Cyber Security Through the Eyes of a Traveller

This notice is from the archives of The Notice Board. Information contained in this notice was accurate at the time of publication but may no longer be so.

Information from the University of Lethbridge International Travel Safety & Security Provider: International SOS

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Cyber Security Through the Eyes of a Traveller

The ubiquity of the cloud, WiFi networks and cheaper roaming charges enable travellers to be connected throughout their journey – but also present opportunities for cyber threat actors to target new technologies, which are often built with limited or no security. The internet of things (IoT), artificial intelligence and voice recognition software have multiple benefits for users but, to provide personalised services, these technologies use intrusive collection methods to obtain large volumes of personal and sensitive data – making them attractive targets for cybercriminals and espionage groups.

 Travellers present unsuspecting targets for cybercriminals, state-backed espionage groups

Cybercriminals threaten business travellers and the organisations they represent with reputational damage and financial losses. Our research and experience shows that travellers to a wide range of countries face a growing threat from cybercriminal activity, both from sophisticated as well as less capable groups. Cybercriminals use techniques such as drive-by downloads  and phishing  attacks to facilitate financial fraud and steal credentials (for online banking, for example). They typically also use remote access Trojans (RATs)  to install malware, allowing them to monitor victims’ behaviour on their devices.

Hotels are a particularly attractive target for credit card fraud, because their WiFi networks are public and do not offer protection for communications. Cybercriminals can set up WiFi networks claiming to belong to hotels or trusted organisations to monitor online behaviour and obtain passwords, or can scan legitimate but vulnerable WiFi networks to steal sensitive information from devices connected to these networks.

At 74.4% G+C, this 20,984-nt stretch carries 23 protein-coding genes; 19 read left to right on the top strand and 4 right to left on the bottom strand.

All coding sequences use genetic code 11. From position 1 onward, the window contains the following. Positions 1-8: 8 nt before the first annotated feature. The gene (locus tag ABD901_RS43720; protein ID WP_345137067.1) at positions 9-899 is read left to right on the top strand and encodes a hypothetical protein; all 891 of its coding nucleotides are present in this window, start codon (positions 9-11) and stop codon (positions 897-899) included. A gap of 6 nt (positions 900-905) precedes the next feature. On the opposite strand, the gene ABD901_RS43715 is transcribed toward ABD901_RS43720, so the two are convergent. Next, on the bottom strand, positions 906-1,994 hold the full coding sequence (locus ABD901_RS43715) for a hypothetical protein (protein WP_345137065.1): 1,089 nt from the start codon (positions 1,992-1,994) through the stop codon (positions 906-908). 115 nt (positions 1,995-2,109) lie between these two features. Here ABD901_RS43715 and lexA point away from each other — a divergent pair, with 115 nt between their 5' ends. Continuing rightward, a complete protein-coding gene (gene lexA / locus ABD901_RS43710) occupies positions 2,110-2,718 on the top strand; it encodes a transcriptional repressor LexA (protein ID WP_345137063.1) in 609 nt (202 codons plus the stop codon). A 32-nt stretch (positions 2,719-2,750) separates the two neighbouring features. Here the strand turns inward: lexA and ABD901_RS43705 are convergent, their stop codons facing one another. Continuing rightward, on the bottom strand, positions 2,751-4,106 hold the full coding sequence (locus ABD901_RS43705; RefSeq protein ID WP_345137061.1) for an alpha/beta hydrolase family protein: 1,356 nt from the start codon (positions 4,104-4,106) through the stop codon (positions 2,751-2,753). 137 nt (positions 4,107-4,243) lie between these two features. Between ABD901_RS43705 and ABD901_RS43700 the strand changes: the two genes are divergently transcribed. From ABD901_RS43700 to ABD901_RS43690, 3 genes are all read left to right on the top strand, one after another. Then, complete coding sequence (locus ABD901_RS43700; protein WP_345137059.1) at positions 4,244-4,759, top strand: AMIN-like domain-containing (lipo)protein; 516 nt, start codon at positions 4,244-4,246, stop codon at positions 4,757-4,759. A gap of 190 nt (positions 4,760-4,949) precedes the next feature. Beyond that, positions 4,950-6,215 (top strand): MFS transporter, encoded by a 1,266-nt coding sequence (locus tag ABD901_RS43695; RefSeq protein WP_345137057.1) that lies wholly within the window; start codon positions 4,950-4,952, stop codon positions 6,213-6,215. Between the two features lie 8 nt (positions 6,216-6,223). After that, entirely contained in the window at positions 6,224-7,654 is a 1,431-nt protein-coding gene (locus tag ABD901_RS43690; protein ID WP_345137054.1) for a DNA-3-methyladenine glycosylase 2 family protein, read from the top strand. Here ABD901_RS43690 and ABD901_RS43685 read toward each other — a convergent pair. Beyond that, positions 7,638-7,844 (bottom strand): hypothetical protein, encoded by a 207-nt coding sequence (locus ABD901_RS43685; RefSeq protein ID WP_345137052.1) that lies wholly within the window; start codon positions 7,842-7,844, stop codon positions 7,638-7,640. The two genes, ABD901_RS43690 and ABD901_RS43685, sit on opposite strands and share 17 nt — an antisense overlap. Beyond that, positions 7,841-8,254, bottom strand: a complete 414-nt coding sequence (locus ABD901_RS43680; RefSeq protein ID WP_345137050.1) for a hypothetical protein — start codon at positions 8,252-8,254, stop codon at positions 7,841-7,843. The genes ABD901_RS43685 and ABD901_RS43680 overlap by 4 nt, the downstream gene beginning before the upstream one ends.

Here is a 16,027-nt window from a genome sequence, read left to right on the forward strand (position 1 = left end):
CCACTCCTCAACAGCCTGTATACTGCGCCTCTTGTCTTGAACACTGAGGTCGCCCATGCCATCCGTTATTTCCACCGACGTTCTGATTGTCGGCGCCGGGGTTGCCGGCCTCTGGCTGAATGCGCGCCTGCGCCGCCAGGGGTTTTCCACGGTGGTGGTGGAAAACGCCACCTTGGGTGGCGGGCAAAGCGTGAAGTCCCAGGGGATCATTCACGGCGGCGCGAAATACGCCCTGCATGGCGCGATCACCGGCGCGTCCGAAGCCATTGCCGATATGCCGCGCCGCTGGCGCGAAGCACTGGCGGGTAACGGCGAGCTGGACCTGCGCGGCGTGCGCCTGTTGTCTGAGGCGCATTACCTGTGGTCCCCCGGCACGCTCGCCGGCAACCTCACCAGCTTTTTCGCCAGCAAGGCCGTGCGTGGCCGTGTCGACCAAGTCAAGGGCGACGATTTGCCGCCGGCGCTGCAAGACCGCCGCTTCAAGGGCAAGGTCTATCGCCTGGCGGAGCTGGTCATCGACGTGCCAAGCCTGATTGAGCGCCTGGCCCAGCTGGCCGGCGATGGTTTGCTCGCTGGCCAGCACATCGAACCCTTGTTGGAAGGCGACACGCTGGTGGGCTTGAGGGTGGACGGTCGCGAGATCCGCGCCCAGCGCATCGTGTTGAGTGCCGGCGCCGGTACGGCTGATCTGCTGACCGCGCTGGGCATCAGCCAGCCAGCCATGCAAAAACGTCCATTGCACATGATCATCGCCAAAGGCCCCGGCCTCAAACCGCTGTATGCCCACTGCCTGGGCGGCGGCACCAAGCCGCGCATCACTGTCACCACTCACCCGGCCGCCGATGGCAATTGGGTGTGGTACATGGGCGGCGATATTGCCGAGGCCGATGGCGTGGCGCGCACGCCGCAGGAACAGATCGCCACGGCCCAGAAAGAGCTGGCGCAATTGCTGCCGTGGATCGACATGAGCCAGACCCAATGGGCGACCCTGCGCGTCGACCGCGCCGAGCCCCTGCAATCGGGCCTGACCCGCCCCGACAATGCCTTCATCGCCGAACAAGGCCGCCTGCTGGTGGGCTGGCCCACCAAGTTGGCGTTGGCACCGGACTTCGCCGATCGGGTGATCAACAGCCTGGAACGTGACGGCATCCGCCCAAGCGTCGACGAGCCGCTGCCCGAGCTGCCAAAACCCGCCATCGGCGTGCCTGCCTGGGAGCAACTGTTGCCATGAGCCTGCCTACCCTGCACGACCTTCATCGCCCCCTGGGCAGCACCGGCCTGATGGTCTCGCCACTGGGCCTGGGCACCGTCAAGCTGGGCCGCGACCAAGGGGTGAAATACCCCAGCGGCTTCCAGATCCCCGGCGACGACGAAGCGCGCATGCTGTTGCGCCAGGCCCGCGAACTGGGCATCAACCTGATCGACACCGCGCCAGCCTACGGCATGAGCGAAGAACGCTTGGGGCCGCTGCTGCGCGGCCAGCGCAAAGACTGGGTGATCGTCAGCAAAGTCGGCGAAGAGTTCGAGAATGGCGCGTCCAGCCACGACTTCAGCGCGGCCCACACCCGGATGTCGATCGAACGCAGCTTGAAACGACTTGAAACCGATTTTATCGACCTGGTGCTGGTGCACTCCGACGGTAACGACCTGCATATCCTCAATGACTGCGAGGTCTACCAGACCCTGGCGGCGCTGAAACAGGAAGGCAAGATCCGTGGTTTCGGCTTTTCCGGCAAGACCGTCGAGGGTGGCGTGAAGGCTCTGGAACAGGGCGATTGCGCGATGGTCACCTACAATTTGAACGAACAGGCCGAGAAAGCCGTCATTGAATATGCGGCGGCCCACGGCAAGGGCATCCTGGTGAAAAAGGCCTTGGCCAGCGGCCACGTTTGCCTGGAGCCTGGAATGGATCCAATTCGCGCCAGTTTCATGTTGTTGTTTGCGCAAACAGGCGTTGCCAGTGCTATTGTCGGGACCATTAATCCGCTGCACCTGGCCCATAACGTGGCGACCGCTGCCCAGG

Multiple cyber espionage groups have also been known to high-value individuals through hotel WiFi networks. Hotel networks typically have weaker encryption than corporate networks, making communication on connected devices vulnerable to interception by cyber threat actors.

Travellers also face a heightened risk of data breaches from their devices as governments increase security measures at sensitive border crossings. This can include confiscating devices for inspection, then installing malicious software such as spyware to gather information. There is a high probability that travellers, especially those in strategic roles, will be targeted in more covert forms, such as through social engineering  and by intercepting electronic communications.

 Securing information when travelling

Travellers should take precautionary measures before, during and after travel, especially to high-risk locations. Corporate and personal devices will process and store information that is of high value to cyber threat actors. Before travelling, organisations should ensure travellers only take devices necessary for their trip, and secure these devices and the data they hold. Protective measures include updating software on devices, enabling multi-factor authentication for online accounts, encrypting data stored on a device, and using virtual private networks to protect communications.

While travelling, travellers should be vigilant about where and how they use their devices. Especially when in public places such as airports, hotels and restaurants, travellers should closely guard their devices and avoid accessing sensitive information including online banking, commercially sensitive data and personal information. Travellers can use privacy screens to limit their devices’ visibility to people nearby, and combination locks to secure laptop bags. When they return, travellers should run antivirus scans on all devices to remove potential malware, and should change passwords on devices and for online services used on their trip. Travellers should also remove any WiFi networks they have connected to on their trip, using the ‘forget network’ setting.

Web link:


Dahlia Al Sharif

Senior Consultant, Cyber Threat Intelligence 
Control Risks

Connor Lattimer

Senior Consultant, Cyber Consulting
Control Risks


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